The flexible hoses that feed our toilets, sinks and other plumbing fixtures can lead to catastrophic plumbing failures through poor design and manufacturing processes. Before delving into the legal aspects of these losses and the aggregation of the subrogation claims it is necessary to trace the development of the plumbing fixtures in question.
Like most building materials, flexible supply lines have moved from metal to plastic over time. Early designs consisted of copper/nickel-plated brass coupling nut that could screw on to a toilet’s fill valve. Though reliable, manufacturers could not resist the lower cost of plastic tubing material, and eventually began to transition to thinner plastic tubes in the 1990s and 2000s. These new designs incorporated a thin plastic tube covered with a braided metal sheath, which you can still find in hardware stores today. Manufacturers opted for thinner tubing and compensated with the metal sheaths, believing it would provide any necessary reinforcement. However, these sheaths were very susceptible to chlorinated water which would cause erosion, and eventually rupture.
In addition to the weak hoses, manufacturers also began using acetal plastic coupling nuts to connect tubing to toilet float valves. Acetal plastic becomes brittle when cut at right angles, so when nuts were cut the right angles were weak and prone to cracking. This coupled with the weak tubing has led to multitudinous claims of supply-line failures. Insurance companies often neglect to pursue manufacturers on individual claims due to a cost/benefit analysis, however, as Robert Stutman, Daniel Hogan & Sherief Ibrahim, have posited in their latest article “Recovering on Water Supply Line Losses Through Aggregation”, insurance companies can benefit from aggregating these types of claims together.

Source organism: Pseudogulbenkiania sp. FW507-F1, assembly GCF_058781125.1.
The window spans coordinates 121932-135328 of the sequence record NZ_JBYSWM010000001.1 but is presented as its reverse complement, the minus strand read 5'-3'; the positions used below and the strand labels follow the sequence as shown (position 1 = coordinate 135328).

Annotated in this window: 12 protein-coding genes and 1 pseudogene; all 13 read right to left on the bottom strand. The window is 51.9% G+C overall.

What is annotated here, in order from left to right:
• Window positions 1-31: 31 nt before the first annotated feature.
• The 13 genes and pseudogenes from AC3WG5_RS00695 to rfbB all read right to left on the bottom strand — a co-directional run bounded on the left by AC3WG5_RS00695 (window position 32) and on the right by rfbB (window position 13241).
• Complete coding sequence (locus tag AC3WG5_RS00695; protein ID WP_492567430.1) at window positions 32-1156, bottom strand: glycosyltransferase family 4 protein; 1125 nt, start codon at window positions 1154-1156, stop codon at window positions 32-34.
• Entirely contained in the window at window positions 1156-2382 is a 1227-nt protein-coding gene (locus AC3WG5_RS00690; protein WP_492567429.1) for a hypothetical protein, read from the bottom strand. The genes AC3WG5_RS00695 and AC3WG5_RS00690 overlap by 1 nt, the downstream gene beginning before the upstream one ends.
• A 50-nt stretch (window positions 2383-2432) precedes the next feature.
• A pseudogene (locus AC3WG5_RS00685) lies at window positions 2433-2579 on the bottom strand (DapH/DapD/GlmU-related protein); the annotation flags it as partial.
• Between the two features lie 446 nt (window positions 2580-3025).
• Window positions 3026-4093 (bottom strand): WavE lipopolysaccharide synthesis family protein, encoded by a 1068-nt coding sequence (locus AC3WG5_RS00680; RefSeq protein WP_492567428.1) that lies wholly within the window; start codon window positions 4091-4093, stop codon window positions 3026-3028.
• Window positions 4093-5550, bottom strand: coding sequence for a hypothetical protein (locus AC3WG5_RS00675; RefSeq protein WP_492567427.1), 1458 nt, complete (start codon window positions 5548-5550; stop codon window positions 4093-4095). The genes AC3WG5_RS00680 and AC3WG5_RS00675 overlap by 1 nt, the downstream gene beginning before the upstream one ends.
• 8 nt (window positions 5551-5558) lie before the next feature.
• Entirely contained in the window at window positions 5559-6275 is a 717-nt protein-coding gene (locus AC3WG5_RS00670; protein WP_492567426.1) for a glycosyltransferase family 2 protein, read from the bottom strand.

The reasons for aggregation are many. First, it solves the cost-prohibitive approach of prosecuting individual claims. Second, the risk of inconsistent prosecution strategies or inconsistent verdicts is minimized. As the authors noted in their article:
“By grouping and investigating the claims as a mass tort, carriers can develop an investigation and litigation plan that is predicated upon uniformity and strength in numbers. The aggregation plan can implement procedures to insure that legal teams and experts are properly vetted, physical evidence is properly secured and preserved and theories of liability are substantively refined and applied in a consistent manner to all supply line claims.”
Stuteman, Hogan and Ibrahim’s method of approach can serve as a model for many types of defective manufacturing claims plaguing insurers. When many similar small claims arise that present similar facts insurers would be wise to discuss with their subrogation counsel whether aggregation would be appropriate.
If your company faces subrogation needs in the state of Virginia contact Chaplin & Gonet to discuss how our firm can help your company’s bottom line.